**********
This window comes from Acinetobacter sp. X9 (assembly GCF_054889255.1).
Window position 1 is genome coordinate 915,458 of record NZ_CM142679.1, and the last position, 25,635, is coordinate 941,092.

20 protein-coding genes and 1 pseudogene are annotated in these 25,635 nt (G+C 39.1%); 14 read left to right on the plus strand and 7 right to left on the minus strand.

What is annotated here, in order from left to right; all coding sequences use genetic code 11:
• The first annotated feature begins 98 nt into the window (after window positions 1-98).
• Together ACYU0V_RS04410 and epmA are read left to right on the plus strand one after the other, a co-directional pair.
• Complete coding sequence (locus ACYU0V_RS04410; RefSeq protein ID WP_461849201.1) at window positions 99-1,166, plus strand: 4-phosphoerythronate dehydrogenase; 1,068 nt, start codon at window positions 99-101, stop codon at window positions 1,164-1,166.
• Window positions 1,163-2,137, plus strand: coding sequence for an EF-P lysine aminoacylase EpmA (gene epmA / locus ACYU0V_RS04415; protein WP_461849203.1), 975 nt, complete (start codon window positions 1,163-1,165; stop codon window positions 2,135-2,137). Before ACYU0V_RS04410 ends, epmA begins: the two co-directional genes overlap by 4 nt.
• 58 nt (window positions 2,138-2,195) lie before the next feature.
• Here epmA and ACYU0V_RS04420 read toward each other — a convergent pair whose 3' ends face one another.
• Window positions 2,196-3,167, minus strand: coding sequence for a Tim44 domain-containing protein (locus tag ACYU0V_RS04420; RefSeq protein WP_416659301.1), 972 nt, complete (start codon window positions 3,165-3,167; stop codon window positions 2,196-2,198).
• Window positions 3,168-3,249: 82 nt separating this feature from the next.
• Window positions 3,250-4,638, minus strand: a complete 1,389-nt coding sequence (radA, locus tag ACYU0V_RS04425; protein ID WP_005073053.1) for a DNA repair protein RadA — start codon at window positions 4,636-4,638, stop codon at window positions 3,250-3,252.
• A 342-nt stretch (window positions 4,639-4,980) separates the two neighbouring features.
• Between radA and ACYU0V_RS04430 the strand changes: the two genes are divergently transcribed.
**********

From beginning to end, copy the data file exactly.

This window comes from Acinetobacter sp. X9 (assembly GCF_054889255.1).
Window position 1 is genome coordinate 915,458 of record NZ_CM142679.1, and the last position, 25,635, is coordinate 941,092.

20 protein-coding genes and 1 pseudogene are annotated in these 25,635 nt (G+C 39.1%); 14 read left to right on the plus strand and 7 right to left on the minus strand.

What is annotated here, in order from left to right; all coding sequences use genetic code 11:
• The first annotated feature begins 98 nt into the window (after window positions 1-98).
• Together ACYU0V_RS04410 and epmA are read left to right on the plus strand one after the other, a co-directional pair.
• Complete coding sequence (locus ACYU0V_RS04410; RefSeq protein ID WP_461849201.1) at window positions 99-1,166, plus strand: 4-phosphoerythronate dehydrogenase; 1,068 nt, start codon at window positions 99-101, stop codon at window positions 1,164-1,166.
• Window positions 1,163-2,137, plus strand: coding sequence for an EF-P lysine aminoacylase EpmA (gene epmA / locus ACYU0V_RS04415; protein WP_461849203.1), 975 nt, complete (start codon window positions 1,163-1,165; stop codon window positions 2,135-2,137). Before ACYU0V_RS04410 ends, epmA begins: the two co-directional genes overlap by 4 nt.
• 58 nt (window positions 2,138-2,195) lie before the next feature.
• Here epmA and ACYU0V_RS04420 read toward each other — a convergent pair whose 3' ends face one another.
• Window positions 2,196-3,167, minus strand: coding sequence for a Tim44 domain-containing protein (locus tag ACYU0V_RS04420; RefSeq protein WP_416659301.1), 972 nt, complete (start codon window positions 3,165-3,167; stop codon window positions 2,196-2,198).
• Window positions 3,168-3,249: 82 nt separating this feature from the next.
• Window positions 3,250-4,638, minus strand: a complete 1,389-nt coding sequence (radA, locus tag ACYU0V_RS04425; protein ID WP_005073053.1) for a DNA repair protein RadA — start codon at window positions 4,636-4,638, stop codon at window positions 3,250-3,252.
• A 342-nt stretch (window positions 4,639-4,980) separates the two neighbouring features.
• Between radA and ACYU0V_RS04430 the strand changes: the two genes are divergently transcribed.